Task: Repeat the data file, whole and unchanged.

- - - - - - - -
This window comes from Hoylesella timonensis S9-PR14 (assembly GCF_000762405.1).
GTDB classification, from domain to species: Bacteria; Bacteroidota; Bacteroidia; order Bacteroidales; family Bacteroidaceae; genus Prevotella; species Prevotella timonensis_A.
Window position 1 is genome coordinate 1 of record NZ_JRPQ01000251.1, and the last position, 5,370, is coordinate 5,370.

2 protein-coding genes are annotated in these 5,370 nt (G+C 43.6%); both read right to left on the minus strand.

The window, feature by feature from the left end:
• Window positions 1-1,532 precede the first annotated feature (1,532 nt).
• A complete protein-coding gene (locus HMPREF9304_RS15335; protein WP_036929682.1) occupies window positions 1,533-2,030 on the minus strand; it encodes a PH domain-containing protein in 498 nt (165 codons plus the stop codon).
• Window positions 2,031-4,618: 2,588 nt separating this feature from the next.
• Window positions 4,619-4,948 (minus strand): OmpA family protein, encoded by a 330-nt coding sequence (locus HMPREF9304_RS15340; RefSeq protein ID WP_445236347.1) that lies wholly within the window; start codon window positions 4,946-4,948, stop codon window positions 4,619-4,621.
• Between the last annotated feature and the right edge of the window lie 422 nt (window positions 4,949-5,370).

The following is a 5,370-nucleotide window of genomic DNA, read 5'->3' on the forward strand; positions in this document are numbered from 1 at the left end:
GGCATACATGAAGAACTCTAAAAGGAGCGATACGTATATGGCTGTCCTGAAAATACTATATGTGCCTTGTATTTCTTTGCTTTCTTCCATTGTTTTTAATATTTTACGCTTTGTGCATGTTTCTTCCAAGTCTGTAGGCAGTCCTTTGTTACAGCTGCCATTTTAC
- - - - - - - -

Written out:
This window comes from Hoylesella timonensis S9-PR14 (assembly GCF_000762405.1).
GTDB classification, from domain to species: Bacteria; Bacteroidota; Bacteroidia; order Bacteroidales; family Bacteroidaceae; genus Prevotella; species Prevotella timonensis_A.
Window position 1 is genome coordinate 1 of record NZ_JRPQ01000251.1, and the last position, 5,370, is coordinate 5,370.

2 protein-coding genes are annotated in these 5,370 nt (G+C 43.6%); both read right to left on the minus strand.

The window, feature by feature from the left end:
• Window positions 1-1,532 precede the first annotated feature (1,532 nt).
• A complete protein-coding gene (locus HMPREF9304_RS15335; protein WP_036929682.1) occupies window positions 1,533-2,030 on the minus strand; it encodes a PH domain-containing protein in 498 nt (165 codons plus the stop codon).
• Window positions 2,031-4,618: 2,588 nt separating this feature from the next.
• Window positions 4,619-4,948 (minus strand): OmpA family protein, encoded by a 330-nt coding sequence (locus HMPREF9304_RS15340; RefSeq protein ID WP_445236347.1) that lies wholly within the window; start codon window positions 4,946-4,948, stop codon window positions 4,619-4,621.
• Between the last annotated feature and the right edge of the window lie 422 nt (window positions 4,949-5,370).

The following is a 5,370-nucleotide window of genomic DNA, read 5'->3' on the forward strand; positions in this document are numbered from 1 at the left end:
GGCATACATGAAGAACTCTAAAAGGAGCGATACGTATATGGCTGTCCTGAAAATACTATATGTGCCTTGTATTTCTTTGCTTTCTTCCATTGTTTTTAATATTTTACGCTTTGTGCATGTTTCTTCCAAGTCTGTAGGCAGTCCTTTGTTACAGCTGCCATTTTAC